Our laboratory seeks to understand how neuron-glia communication facilitates the formation, elimination and plasticity of synapses—the points of communication between neurons—during both healthy development and disease. A major goal is to elucidate the cellular and molecular mechanisms underlying activity-dependent synapse elimination during health and disease, with emphasis on the role of microglia and immune molecules in this process. Using the visual system as our primary model system,  we employ a combination of live imaging, molecular, biochemical and neuroanatomical approaches.

Unexpected Role of Innate Immune Proteins in CNS Synapse Elimination

Immune molecules in the healthy brain? Until recently the healthy brain was largely thought to be an immune privileged site. This view has shifted dramatically with the growing realization that the nervous and immune systems interact on many levels in health and disease .

We and our collaborators have identified an unexpected role for glia and components of the classical complement cascade in developmental synaptic pruning. The primary role of the complement cascade in the immune system is to opsonize or tag unwanted cells or debris, which are then eliminated by phagocytic macrophages. We found that C1q and downstream complement protein, C3,  target immature synapses and are required for synapse elimination in the developing visual system (Stevens et al., Cell 2007).

Classical complement cascade proteins mediate synaptic refinement in the developing retinogeniculate system. Read more

One current goal is to understand how synapses in the CNS are selectively targeted for elimination by complement and other mechanisms. Why does one synapse get eliminated while a nearby synapse stays intact?

Microglia Prune Developing Synapses

Our recent findings suggest that microglia—the immune cells of the CNS—play an important role in the elimination process (Schafer et al., Neuron 2012). Recent work reveals that developing synapses are ‘eaten’—by microglia in the post-natal brain. Phagocytosis of synaptic terminals is dependent, in part, on CR3 as well as neuronal activity. Indeed, we found that  microglia are required for pruning synapses (Schafer et al., Neuron 2012). Our work supports a model in which inappropriate synapses in the developing brain are ‘tagged’ by complement proteins (i.e. C3)  and then eliminated by microglia. These findings are one of the first to implicate microglia in developmental CNS synapse elimination in the healthy brain, and suggest a novel mechanism by which synapses are eliminated in disease. Future goals are to understand other functions of microglia during development and to identify the mechanisms underlying microglia-synapse interactions.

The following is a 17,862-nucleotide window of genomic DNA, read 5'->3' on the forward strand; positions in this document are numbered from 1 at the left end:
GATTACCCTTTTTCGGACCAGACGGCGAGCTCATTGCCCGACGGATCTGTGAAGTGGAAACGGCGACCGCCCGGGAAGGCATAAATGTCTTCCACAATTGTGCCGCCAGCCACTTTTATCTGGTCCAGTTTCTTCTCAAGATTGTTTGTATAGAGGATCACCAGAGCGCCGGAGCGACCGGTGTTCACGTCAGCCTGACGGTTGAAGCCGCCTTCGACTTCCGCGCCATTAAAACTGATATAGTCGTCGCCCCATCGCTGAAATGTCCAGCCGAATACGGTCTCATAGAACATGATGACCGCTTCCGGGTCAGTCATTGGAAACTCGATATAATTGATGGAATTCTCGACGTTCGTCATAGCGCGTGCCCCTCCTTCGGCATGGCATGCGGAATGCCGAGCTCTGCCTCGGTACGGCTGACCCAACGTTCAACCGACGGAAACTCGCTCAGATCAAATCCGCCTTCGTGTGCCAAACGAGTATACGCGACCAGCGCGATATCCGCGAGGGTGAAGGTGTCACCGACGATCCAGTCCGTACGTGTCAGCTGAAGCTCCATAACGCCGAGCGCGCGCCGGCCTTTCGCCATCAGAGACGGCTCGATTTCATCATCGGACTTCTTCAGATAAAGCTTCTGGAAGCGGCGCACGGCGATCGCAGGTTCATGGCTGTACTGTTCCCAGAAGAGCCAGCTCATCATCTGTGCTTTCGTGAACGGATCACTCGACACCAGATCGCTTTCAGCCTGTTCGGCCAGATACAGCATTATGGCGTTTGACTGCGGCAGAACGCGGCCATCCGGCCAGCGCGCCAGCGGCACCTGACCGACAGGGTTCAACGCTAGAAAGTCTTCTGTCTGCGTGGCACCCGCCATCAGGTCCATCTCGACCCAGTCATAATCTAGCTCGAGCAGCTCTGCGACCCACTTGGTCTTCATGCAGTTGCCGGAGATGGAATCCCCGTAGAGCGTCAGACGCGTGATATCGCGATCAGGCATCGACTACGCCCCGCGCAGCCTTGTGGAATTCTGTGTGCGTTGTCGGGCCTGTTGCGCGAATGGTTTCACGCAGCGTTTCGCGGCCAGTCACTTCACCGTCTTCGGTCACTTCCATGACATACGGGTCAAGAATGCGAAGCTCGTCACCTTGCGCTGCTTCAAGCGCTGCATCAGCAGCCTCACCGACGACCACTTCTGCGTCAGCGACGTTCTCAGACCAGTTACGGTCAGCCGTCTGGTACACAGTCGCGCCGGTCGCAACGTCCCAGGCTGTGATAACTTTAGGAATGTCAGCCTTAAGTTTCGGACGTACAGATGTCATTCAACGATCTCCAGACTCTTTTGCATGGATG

The complement punishment model of synapse elimination in the developing visual system. Read more

How are Synapses Eliminated in Disease?

Another major goal is to understand the signals that regulate the complement expression and function. We found that an astrocyte-derived factor  (Factor X) up regulates C1q in developing retinal neurons during synapse elimination. Moreover, a dramatic upregulation of complement occurs in glaucoma, Alzheimer’s, and other CNS diseases concurrently with the appearance of reactive astrocytes and microglia  (Howell et al., JCI 2011)(Stephan et al., Annu. Rev. Neurosci. 2012).

Although synapse elimination is largely considered a developmental process, early synapse loss and dysfunction are becoming increasingly recognized as a hallmark of many CNS neurodegenerative diseases; however the factors that trigger synapse loss in the aged and diseased brain remain elusive.

We hypothesize  that synapse loss in CNS neurodegenerative diseases is caused by a reactivation, in the mature brain, of similar developmental mechanisms of synapse elimination.  Indeed, components of the complement cascade are profoundly upregulated in Alzheimer’s Disease, glaucoma, and other brain diseases and are localized to synapses prior to signs of neuronal loss in animal models of neurodegenerative disease

In addition to our interest in CNS neurodegenerative diseases, we are probing the potential link between complement proteins and synapse loss in the pathogenesis of epilepsy and neurodevelopmental disorders.

Complement-mediated synapse elimination during development and in neurodegenerative diseases. Read more